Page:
Twitter must follow law of the land: IT minister
New Delhi: The government’s new minister for electronics and information technology Ashwini Vaishnaw on Thursday said the law of the land is supreme, and Twitter will have to fall in line with the new social media and intermediary guidelines.
Vaishnaw’s remarks suggest he could continue his predecessor’s strong stance against the US-based company, which is yet to complete compliance requirements mandatory under the new rules.
“Law of land is supreme, Twitter must follow rules,” the Union minister said, according to a ministry spokesperson.
“Whoever is a citizen of India and those who stay in India will have to abide by the laws of the country,” he said while addressing journalists at the Bharatiya Janata Party (BJP) headquarters.
Twitter, separately, told the Delhi High Court that it will appoint a grievance redressal officer in keeping with the new guidelines within eight weeks after the bench asked it to put on oath its stand in the matter, giving it two weeks’ time.
The ministry submitted in the court that if it did not comply, it will lose the safe harbour protection for user content under section 79, of the IT Act – which means it could become liable for content that users create.
Minister of state for MeitY Rajeev Chandrashekhar also told reporters that the issue will be addressed by the ministry and the new minister. “I have just taken the charge,” he said. “The ministry doesn’t operate on a unilateral basis and this has nothing to do with individual views and opinions. The ministry will sit with the new Union minister and address all these issues.”
Vaishnaw’s predecessor Ravi Shankar Prasad was locked in an escalating conflict with the social media company for over a month and half now. All clauses of the new guidelines came into effect on May 25, which included the appointment of an India-based grievance redressal and nodal officer and a compliance officer.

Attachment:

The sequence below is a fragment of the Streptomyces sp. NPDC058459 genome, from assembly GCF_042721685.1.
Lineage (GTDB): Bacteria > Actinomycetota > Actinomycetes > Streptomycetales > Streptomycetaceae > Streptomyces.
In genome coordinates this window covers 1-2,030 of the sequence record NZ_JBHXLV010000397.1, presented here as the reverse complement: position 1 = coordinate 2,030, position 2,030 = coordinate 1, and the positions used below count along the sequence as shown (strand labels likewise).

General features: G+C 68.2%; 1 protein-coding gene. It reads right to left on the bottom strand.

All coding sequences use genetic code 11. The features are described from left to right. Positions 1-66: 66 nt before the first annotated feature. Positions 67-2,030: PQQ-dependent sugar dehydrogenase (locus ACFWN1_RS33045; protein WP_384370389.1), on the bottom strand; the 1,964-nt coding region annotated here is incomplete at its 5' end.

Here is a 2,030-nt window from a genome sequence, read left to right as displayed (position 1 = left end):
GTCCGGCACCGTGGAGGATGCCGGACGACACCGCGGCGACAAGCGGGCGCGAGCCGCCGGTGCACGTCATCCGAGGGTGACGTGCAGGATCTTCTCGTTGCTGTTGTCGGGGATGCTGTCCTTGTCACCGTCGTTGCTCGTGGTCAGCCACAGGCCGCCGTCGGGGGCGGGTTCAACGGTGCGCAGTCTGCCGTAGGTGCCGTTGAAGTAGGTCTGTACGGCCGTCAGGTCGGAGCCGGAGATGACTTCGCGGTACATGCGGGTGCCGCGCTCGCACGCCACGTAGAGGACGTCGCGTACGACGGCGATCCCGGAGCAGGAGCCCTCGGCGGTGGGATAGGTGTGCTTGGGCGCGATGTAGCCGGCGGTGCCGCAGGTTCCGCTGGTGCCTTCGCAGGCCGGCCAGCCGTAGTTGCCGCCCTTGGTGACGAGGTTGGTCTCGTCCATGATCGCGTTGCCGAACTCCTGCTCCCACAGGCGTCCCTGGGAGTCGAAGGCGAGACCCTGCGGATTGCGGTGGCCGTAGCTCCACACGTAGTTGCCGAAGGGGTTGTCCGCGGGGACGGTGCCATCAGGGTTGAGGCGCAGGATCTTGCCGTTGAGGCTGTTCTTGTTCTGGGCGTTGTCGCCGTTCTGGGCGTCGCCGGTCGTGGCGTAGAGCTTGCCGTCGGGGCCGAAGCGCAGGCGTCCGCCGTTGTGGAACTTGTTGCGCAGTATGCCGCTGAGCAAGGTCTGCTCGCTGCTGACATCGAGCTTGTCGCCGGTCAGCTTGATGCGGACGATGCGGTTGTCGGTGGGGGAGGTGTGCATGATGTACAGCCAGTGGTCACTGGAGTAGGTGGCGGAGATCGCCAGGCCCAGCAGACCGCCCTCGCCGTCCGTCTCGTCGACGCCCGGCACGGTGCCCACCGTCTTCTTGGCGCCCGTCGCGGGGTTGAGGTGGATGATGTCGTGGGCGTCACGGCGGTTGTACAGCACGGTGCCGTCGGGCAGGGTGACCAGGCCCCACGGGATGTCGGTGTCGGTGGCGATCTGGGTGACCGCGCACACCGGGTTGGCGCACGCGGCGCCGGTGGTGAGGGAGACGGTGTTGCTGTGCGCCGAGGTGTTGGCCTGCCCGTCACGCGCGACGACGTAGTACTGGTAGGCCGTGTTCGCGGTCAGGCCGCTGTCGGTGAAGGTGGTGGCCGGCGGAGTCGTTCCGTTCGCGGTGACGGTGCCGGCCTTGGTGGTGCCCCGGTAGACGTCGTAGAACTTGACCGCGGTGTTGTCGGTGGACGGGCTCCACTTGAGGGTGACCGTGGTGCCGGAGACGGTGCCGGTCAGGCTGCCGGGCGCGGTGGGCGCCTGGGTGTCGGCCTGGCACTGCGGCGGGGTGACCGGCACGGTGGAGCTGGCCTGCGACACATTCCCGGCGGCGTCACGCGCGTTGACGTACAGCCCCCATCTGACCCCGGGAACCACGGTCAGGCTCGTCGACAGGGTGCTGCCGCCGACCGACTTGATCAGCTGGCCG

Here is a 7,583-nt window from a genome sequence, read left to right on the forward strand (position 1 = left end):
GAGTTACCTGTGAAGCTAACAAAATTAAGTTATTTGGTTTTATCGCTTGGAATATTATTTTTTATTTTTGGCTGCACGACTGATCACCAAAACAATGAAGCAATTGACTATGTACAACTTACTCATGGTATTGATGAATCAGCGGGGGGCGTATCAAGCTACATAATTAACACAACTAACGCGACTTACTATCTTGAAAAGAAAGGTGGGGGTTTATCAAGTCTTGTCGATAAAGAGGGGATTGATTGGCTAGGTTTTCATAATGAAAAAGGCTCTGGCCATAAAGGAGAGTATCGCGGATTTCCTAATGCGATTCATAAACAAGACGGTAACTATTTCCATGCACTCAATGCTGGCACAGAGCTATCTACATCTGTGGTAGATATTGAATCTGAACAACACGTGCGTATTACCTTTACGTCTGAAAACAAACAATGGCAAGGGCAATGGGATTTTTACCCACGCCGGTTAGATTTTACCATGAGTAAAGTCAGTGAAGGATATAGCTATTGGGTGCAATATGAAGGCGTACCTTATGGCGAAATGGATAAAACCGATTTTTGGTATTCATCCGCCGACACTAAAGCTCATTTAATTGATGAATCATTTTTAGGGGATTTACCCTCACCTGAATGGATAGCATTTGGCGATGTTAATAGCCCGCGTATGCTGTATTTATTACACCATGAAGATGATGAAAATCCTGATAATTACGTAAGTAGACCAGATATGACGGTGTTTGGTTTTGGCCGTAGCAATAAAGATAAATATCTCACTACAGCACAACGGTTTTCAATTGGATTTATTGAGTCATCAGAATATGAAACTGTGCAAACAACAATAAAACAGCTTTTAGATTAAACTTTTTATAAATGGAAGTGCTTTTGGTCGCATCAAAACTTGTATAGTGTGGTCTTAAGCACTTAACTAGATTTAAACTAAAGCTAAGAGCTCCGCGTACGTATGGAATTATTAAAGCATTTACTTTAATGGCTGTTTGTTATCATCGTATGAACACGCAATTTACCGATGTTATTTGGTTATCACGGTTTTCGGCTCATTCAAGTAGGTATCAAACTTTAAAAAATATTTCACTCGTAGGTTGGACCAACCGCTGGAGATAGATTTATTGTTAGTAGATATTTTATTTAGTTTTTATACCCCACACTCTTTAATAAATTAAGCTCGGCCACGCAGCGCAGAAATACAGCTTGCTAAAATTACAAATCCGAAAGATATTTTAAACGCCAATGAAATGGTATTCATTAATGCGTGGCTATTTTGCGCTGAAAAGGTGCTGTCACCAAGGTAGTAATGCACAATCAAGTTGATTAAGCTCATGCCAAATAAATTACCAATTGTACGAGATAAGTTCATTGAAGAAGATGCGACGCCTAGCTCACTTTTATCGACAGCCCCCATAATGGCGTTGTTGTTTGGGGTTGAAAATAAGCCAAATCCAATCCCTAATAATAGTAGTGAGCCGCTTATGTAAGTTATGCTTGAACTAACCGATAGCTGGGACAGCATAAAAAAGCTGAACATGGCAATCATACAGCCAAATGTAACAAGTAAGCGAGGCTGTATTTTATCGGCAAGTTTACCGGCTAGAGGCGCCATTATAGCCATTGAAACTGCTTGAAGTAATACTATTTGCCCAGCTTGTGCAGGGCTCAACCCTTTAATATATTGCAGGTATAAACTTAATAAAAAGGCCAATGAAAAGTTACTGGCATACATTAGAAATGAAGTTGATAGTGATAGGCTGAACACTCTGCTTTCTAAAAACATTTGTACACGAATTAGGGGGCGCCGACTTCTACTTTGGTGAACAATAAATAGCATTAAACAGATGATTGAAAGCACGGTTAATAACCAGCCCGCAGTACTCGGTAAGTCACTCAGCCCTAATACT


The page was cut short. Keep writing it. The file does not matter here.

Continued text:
The ministry asserted that Twitter failed to appoint a compliance officer, and its grievance officer and address were not in keeping with the rules which demanded an Indian resident and local address. Prasad’s ministry threatened Twitter with the loss of safe harbour, which provides the company protection from action against third party content.
The government’s battle with Twitter began over blocking access to several accounts that carried a controversial hashtag, including accounts of activists and media professionals. Twitter refused to cede space on the implementation of its policies, as it said it was defending free speech.
The company, in turn, raised concerns regarding “intimidation tactics by the police” and with the “core elements” of the new social media and intermediary guidelines, prompting a strong response from the government which called the remarks an “attempt to dictate its terms”.
Twitter was also targeted by the government when it tagged posts by prominent BJP politicians Sambit Patra and Vinay Sahasrabuddhe as manipulated media, and briefly locked out Prasad from his account over an alleged copyright infringement.
The new IT minister joined the BJP as recently as 2019 after becoming a member of the Rajya Sabha. Vaishnaw, 51, has served as the private secretary to former prime minister Atal Bihari Vajpayee in 2004, after serving a brief stint with the Prime Minister’s Office during Vajpayee’s term in 2002. He was educated at MBM Engineering College, Jodhpur, Indian Institute of Technology, Kanpur and Wharton Business School. In 2006, he also served as the deputy chairman of Goa’s Mormugoa Port Trust.
“Prime Minister, Shri Narendra Modiji’s vision is to transform the lives of the poor, marginalized communities, farmers, middle classes, youth, women and weaker sections of the society... Railways, Communication and Technology touch the lives of all Indians. I will work to fulfil the Prime Minister’s vision,” a government statement quoted Vaishnaw as saying.